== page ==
Posted: July 3rd. 2004
Times Viewed: 7,729
The Witchcraft of Scotland, Ireland and the Isle of Man has worn many masks in many ages; shape-shifting, changing, evolving with the passing of time. No word, or volume of words, can meaningfully describe the Witchcraft of the Gaels, for any line which may be described is but a single strand of an amazingly beautiful and intricate tweed. The Sean Ciall practiced today is not the Sean Ciall of ancient Scotland, Ireland and Man, nor is it the Sean Ciall which immigrated to the Americas during the Highland Clearances and Potato Famine, although we may at times, legitimately or otherwise, claim some distant kinship to these. We honor this heritage, but we are not enslaved by it. "Sean Ciall" (also written "Sean Cill," which translates rather differently) is, literally, the "Old Way," but it is also the new, as change is the very nature of magick, and truly ancient magicks are no more or less valuable than ancient techniques of surgery.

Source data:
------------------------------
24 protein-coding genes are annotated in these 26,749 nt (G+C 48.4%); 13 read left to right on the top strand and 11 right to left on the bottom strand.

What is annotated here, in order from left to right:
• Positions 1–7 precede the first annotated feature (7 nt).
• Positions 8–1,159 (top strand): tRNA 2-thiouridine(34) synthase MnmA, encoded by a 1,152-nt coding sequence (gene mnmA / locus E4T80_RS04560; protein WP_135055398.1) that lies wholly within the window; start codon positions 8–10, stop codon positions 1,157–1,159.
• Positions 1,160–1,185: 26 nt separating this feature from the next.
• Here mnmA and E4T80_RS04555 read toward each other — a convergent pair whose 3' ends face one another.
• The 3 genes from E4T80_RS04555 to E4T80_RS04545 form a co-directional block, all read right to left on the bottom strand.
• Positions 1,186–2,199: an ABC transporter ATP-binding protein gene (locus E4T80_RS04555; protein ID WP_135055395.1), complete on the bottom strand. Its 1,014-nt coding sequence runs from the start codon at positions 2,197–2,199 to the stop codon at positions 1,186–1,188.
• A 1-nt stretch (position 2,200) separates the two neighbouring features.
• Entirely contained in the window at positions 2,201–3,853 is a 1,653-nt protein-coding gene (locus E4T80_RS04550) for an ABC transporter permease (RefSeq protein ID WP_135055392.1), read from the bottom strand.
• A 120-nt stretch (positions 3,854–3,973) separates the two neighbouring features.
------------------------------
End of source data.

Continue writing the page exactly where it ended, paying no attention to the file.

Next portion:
All history is fiction. The fiction of the history of Sean Ciall begins in Ulster during the latter part of the 1700's, during the height of the NeoPagan revival in Europe. The shredded remnants of Gaelic, Welsh and Broad Scots which have actually been passed down indicate strongly that the original creators of what is now Sean Ciall were English- speaking Protestants, attempting to recreate what they thought Celtic Druidism might have been based on such folklore as they had been exposed to in Ulster and Donegal. I imagine this to have been rather like some of the predominantly European-American "Native American Spirituality" groups which were popular in this country ten or so years ago. In any event, the Presbyterian migration, fuelled by the Highland Clearances in Scotland and the Potato Famine in Ireland, brought many Scots and Irish to the Americas in the late 1700s and early 1800s, and they in turn brought Sean Ciall. In the years since, Sean Ciall has been either "enhanced" or "corrupted" (depending on one's perspective) by whatever magickal or mystical fad it happened to be exposed to, from Freemasonry and Rosicrucianism to Voudun and Cherokee practices to Spiritism, Hermetics and eventually Wicca. Today Sean Ciall has been co-opted once again by the larger whole of NeoPaganism.